Europe's science ministers to decide on ExoMars rover
European research ministers will be asked for a little over €400m (£345m; $430m) to put a rover on Mars in 2021 when they meet next week.
This is the additional sum needed to finish building the European Space Agency's much-delayed ExoMars robot.
A technical review has just concluded that the project is running true to its latest schedule, but it can only go forward with full funding.
Ministers will decide ExoMars' fate at a council in Lucerne, Switzerland.
The British-assembled rover would launch on a Russian rocket in August 2020 and land on the Red Planet eight months later.
It is being designed with the ability to drill up to 2m below Mars' dusty terrain to look for evidence of microbial activity.
Dr David Parker is Esa's director of Human Spaceflight and Robotic Exploration. He said member-state delegations to the agency had been expressing strong support for the project in the run-up to the Lucerne gathering.
"The rover remains scientifically compelling because there is no other mission planned to go below the surface of Mars which is damaged by radiation and which would destroy any past or present life," he told BBC News.
The six-wheeled robot is the second mission in a two-step venture that Europe is conducting with the Russians.
The first phase has just seen a satellite to study Mars' atmosphere go into orbit around the planet, and a disc-shaped probe called Schiaparelli try to make a demonstration landing on its surface.
Schiaparelli crashed but engineers say they learned important lessons that can now be applied to the rover's touch-down bid in four years' time.
But to be in such a position, the six-wheeled vehicle will need the nod of ministers in Lucerne.
Ahead of this council, Esa and its Russian counterpart, Roscosmos, have conducted a thorough review of the project's technical status, to establish that all the mission's hardware can be made ready in time.
It was fears that some elements would be late that saw the mission slip earlier this year from its intended 2018 launch.
The required equipment goes beyond just the rover and a suite of scientific instruments. It includes also a "cruise ship" to carry the vehicle to Mars (this will come from Germany) and the mechanism to land the robot on the surface (a major Russian contribution).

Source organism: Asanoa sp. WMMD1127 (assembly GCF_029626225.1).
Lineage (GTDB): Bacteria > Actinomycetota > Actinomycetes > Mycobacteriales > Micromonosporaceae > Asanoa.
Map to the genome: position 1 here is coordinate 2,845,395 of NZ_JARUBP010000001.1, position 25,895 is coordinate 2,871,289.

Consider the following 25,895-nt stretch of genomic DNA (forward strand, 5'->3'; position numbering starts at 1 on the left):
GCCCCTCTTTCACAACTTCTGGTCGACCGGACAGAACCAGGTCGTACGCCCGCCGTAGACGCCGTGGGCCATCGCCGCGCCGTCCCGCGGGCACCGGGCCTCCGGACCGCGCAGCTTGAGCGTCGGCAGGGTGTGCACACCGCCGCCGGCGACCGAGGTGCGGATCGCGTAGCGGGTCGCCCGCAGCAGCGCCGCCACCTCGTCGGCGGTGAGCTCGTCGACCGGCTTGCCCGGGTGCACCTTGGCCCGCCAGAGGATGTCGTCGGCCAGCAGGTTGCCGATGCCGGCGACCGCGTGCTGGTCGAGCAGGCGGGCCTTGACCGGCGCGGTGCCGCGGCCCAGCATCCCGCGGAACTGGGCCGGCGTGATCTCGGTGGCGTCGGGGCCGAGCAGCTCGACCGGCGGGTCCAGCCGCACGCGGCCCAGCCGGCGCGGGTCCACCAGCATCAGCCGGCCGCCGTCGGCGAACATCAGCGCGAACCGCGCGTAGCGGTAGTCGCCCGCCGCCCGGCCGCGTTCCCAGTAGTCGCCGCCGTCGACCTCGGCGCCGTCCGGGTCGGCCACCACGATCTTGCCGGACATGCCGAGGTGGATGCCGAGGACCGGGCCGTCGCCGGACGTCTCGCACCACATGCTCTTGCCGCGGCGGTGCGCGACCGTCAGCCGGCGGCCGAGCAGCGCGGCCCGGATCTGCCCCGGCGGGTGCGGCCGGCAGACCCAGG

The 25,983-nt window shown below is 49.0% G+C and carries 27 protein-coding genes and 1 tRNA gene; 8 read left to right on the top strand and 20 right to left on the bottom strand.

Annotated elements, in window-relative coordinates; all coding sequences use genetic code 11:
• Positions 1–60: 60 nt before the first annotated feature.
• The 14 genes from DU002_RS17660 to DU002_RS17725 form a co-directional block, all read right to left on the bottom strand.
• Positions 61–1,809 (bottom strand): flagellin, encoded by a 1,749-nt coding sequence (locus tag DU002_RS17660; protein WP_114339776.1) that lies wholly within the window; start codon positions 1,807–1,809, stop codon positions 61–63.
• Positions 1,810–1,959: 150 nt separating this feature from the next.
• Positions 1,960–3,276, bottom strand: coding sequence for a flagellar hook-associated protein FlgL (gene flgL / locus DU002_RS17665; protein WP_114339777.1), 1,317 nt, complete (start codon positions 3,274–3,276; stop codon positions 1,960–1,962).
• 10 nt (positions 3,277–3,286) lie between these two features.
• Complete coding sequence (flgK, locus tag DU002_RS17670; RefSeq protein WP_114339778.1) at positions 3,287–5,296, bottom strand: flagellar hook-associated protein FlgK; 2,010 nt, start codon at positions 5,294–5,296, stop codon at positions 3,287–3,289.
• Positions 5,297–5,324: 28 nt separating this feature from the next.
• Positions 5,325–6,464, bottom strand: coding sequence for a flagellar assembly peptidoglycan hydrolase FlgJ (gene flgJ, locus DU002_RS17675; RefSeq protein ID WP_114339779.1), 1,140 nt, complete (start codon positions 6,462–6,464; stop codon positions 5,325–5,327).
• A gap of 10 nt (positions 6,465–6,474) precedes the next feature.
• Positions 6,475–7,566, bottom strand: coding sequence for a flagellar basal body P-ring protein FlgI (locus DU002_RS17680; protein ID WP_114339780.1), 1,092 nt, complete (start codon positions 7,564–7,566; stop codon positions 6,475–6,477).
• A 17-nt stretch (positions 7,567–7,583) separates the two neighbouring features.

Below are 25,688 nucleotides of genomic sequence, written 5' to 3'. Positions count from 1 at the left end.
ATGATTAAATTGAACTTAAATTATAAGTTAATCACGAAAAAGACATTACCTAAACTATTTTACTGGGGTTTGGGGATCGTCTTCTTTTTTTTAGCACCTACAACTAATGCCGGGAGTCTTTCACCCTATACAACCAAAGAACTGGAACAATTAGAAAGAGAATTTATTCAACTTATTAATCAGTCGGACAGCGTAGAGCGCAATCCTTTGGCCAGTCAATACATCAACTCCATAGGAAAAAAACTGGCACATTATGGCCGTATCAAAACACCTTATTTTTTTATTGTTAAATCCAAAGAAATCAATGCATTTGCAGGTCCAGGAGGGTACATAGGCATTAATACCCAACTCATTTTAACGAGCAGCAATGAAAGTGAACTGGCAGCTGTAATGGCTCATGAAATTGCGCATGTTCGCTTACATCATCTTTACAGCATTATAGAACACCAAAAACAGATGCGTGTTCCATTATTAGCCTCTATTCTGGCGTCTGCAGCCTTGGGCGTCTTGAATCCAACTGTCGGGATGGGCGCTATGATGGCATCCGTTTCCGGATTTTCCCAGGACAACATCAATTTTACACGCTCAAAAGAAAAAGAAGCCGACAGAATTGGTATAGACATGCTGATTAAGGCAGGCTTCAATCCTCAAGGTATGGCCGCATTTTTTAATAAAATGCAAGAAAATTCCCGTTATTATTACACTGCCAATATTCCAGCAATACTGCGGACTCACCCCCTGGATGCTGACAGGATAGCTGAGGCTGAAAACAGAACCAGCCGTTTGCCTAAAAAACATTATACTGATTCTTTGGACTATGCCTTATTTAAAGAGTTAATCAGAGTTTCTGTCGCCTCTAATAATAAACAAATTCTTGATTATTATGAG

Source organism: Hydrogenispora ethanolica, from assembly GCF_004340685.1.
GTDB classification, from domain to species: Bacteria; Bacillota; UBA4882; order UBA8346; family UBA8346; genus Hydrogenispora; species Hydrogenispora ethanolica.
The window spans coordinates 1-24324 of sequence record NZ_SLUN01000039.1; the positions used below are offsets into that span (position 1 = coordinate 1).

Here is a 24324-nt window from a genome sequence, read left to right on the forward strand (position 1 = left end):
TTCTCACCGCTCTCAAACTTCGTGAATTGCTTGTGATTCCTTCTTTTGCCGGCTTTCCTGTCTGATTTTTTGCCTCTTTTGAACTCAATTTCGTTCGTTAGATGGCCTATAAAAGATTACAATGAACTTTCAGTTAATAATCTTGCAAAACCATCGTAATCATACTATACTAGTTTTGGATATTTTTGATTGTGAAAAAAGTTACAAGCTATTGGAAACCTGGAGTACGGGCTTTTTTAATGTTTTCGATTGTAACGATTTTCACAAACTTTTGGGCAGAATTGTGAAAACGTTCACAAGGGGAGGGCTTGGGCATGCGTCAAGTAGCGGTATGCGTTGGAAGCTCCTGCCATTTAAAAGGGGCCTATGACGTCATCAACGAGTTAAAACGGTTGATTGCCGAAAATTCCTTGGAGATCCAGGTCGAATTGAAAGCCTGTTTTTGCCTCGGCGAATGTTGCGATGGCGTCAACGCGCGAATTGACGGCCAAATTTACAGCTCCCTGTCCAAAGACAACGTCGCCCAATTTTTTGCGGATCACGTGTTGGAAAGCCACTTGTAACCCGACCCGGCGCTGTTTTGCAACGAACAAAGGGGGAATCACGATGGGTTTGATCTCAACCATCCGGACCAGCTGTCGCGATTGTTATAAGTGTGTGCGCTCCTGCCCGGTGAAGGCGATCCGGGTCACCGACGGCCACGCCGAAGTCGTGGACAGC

"There has been intense technical work by the project members, including the industrial team led by Lavochkin (Russia) and Thales Alenia Space (Italy), which has now established an adequate schedule margin for launch at the overall system level and within the pieces of the system; so, the rover and the carrier, and so on," explained Dr Parker.
It has been recommended that in order to shorten the timeline on what had previously been proposed, all the different elements will now be sent to an experienced facility in Toulouse, France, for final integration and testing - and only afterwards go to the launch site at Baikonur in Kazakhstan.
Originally, final integration and testing was to be done at the spaceport.
It is on the basis of the positive status report delivered this week to member state delegations that the funding request will now go forward to ministers.
The little over €400m includes more than €300m for industry with the rest to cover Esa's internal costs.
These include preparing the mission control centre that will command the rover on the surface of Mars.
But additional to all this money, member states will have to provide at some future point the funds to support the surface operation of the vehicle - assuming it gets down safely.
The expectation is that the robot will explore the Red Planet for at least 218 Martian days; hopefully much longer.
The two leading Esa countries in the ExoMars rover project are Italy and the UK. Both have indicated they will be offering substantial financial support at the Lucerne meeting.
But it will require others in the 22-nation organisation to dig deep as well.